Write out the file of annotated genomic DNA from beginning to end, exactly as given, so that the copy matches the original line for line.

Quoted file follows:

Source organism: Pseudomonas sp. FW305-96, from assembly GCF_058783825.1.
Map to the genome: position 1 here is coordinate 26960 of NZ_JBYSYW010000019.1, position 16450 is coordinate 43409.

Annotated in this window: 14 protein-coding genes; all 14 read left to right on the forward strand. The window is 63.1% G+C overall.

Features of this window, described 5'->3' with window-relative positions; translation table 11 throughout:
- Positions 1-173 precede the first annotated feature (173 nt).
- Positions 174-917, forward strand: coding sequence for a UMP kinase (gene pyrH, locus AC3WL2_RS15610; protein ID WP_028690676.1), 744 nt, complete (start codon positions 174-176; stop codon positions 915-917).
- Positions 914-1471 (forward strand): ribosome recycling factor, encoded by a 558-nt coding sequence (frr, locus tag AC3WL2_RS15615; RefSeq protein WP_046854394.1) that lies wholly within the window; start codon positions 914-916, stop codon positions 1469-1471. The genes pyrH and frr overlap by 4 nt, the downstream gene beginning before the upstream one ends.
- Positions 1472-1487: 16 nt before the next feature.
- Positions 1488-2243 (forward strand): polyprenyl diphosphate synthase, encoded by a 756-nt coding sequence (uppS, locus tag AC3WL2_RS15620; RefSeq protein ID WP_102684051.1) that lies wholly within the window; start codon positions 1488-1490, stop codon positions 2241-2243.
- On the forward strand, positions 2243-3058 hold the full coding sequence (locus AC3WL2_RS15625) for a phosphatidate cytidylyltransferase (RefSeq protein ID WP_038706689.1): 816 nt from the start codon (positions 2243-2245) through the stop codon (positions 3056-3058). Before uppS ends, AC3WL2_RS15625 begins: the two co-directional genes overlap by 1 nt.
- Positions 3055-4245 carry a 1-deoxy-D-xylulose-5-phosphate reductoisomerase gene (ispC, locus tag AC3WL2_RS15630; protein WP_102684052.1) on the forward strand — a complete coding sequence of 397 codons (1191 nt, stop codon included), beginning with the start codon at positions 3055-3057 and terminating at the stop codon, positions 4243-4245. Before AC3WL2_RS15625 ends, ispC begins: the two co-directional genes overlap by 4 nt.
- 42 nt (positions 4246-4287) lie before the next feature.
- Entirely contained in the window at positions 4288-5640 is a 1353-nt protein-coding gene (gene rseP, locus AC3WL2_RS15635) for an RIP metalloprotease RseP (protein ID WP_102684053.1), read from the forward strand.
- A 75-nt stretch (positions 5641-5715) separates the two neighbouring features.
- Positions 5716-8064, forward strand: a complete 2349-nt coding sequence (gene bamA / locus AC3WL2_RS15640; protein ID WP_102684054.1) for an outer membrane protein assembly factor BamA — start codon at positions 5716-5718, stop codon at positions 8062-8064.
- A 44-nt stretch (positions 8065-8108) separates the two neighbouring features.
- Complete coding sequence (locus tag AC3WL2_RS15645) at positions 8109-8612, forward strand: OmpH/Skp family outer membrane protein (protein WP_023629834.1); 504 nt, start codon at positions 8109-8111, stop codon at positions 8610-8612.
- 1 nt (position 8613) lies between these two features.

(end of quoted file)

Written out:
Source organism: Pseudomonas sp. FW305-96, from assembly GCF_058783825.1.
Map to the genome: position 1 here is coordinate 26960 of NZ_JBYSYW010000019.1, position 16450 is coordinate 43409.

Annotated in this window: 14 protein-coding genes; all 14 read left to right on the forward strand. The window is 63.1% G+C overall.

Features of this window, described 5'->3' with window-relative positions; translation table 11 throughout:
- Positions 1-173 precede the first annotated feature (173 nt).
- Positions 174-917, forward strand: coding sequence for a UMP kinase (gene pyrH, locus AC3WL2_RS15610; protein ID WP_028690676.1), 744 nt, complete (start codon positions 174-176; stop codon positions 915-917).
- Positions 914-1471 (forward strand): ribosome recycling factor, encoded by a 558-nt coding sequence (frr, locus tag AC3WL2_RS15615; RefSeq protein WP_046854394.1) that lies wholly within the window; start codon positions 914-916, stop codon positions 1469-1471. The genes pyrH and frr overlap by 4 nt, the downstream gene beginning before the upstream one ends.
- Positions 1472-1487: 16 nt before the next feature.
- Positions 1488-2243 (forward strand): polyprenyl diphosphate synthase, encoded by a 756-nt coding sequence (uppS, locus tag AC3WL2_RS15620; RefSeq protein ID WP_102684051.1) that lies wholly within the window; start codon positions 1488-1490, stop codon positions 2241-2243.
- On the forward strand, positions 2243-3058 hold the full coding sequence (locus AC3WL2_RS15625) for a phosphatidate cytidylyltransferase (RefSeq protein ID WP_038706689.1): 816 nt from the start codon (positions 2243-2245) through the stop codon (positions 3056-3058). Before uppS ends, AC3WL2_RS15625 begins: the two co-directional genes overlap by 1 nt.
- Positions 3055-4245 carry a 1-deoxy-D-xylulose-5-phosphate reductoisomerase gene (ispC, locus tag AC3WL2_RS15630; protein WP_102684052.1) on the forward strand — a complete coding sequence of 397 codons (1191 nt, stop codon included), beginning with the start codon at positions 3055-3057 and terminating at the stop codon, positions 4243-4245. Before AC3WL2_RS15625 ends, ispC begins: the two co-directional genes overlap by 4 nt.
- 42 nt (positions 4246-4287) lie before the next feature.
- Entirely contained in the window at positions 4288-5640 is a 1353-nt protein-coding gene (gene rseP, locus AC3WL2_RS15635) for an RIP metalloprotease RseP (protein ID WP_102684053.1), read from the forward strand.
- A 75-nt stretch (positions 5641-5715) separates the two neighbouring features.
- Positions 5716-8064, forward strand: a complete 2349-nt coding sequence (gene bamA / locus AC3WL2_RS15640; protein ID WP_102684054.1) for an outer membrane protein assembly factor BamA — start codon at positions 5716-5718, stop codon at positions 8062-8064.
- A 44-nt stretch (positions 8065-8108) separates the two neighbouring features.
- Complete coding sequence (locus tag AC3WL2_RS15645) at positions 8109-8612, forward strand: OmpH/Skp family outer membrane protein (protein WP_023629834.1); 504 nt, start codon at positions 8109-8111, stop codon at positions 8610-8612.
- 1 nt (position 8613) lies between these two features.